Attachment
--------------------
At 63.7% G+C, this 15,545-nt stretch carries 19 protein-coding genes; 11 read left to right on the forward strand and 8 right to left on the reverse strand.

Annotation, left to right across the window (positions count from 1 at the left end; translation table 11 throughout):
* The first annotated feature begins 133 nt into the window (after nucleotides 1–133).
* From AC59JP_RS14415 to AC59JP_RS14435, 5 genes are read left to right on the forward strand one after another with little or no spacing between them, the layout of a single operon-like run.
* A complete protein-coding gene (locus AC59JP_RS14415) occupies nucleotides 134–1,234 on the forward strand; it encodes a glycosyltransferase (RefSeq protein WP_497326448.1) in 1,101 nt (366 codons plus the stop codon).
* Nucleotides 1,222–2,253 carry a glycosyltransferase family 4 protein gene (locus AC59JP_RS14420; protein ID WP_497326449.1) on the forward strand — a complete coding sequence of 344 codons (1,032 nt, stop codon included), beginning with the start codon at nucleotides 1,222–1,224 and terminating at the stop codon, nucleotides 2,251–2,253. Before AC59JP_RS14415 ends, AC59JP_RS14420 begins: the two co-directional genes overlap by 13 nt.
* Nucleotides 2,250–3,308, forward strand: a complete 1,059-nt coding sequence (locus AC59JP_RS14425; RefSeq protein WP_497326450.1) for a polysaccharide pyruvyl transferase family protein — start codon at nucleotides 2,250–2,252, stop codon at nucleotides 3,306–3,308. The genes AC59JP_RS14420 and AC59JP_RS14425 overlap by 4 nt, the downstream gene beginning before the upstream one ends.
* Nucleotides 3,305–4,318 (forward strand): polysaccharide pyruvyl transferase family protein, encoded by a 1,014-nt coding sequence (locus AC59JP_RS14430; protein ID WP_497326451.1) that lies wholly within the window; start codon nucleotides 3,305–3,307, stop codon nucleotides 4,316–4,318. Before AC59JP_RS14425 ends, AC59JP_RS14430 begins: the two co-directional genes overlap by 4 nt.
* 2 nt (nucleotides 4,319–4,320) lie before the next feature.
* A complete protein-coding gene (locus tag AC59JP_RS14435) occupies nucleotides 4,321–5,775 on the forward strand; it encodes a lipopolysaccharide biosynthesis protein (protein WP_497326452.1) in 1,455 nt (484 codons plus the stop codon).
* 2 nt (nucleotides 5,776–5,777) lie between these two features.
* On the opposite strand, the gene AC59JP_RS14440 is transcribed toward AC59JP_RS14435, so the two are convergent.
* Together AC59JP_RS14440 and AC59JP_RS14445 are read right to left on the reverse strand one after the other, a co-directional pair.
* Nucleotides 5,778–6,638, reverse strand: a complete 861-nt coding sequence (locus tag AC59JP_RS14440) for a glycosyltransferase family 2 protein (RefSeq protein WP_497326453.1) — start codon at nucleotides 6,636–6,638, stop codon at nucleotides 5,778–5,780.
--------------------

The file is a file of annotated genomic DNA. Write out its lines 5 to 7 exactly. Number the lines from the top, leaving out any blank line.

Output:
* A complete protein-coding gene (locus AC59JP_RS14415) occupies nucleotides 134–1,234 on the forward strand; it encodes a glycosyltransferase (RefSeq protein WP_497326448.1) in 1,101 nt (366 codons plus the stop codon).
* Nucleotides 1,222–2,253 carry a glycosyltransferase family 4 protein gene (locus AC59JP_RS14420; protein ID WP_497326449.1) on the forward strand — a complete coding sequence of 344 codons (1,032 nt, stop codon included), beginning with the start codon at nucleotides 1,222–1,224 and terminating at the stop codon, nucleotides 2,251–2,253. Before AC59JP_RS14415 ends, AC59JP_RS14420 begins: the two co-directional genes overlap by 13 nt.
* Nucleotides 2,250–3,308, forward strand: a complete 1,059-nt coding sequence (locus AC59JP_RS14425; RefSeq protein WP_497326450.1) for a polysaccharide pyruvyl transferase family protein — start codon at nucleotides 2,250–2,252, stop codon at nucleotides 3,306–3,308. The genes AC59JP_RS14420 and AC59JP_RS14425 overlap by 4 nt, the downstream gene beginning before the upstream one ends.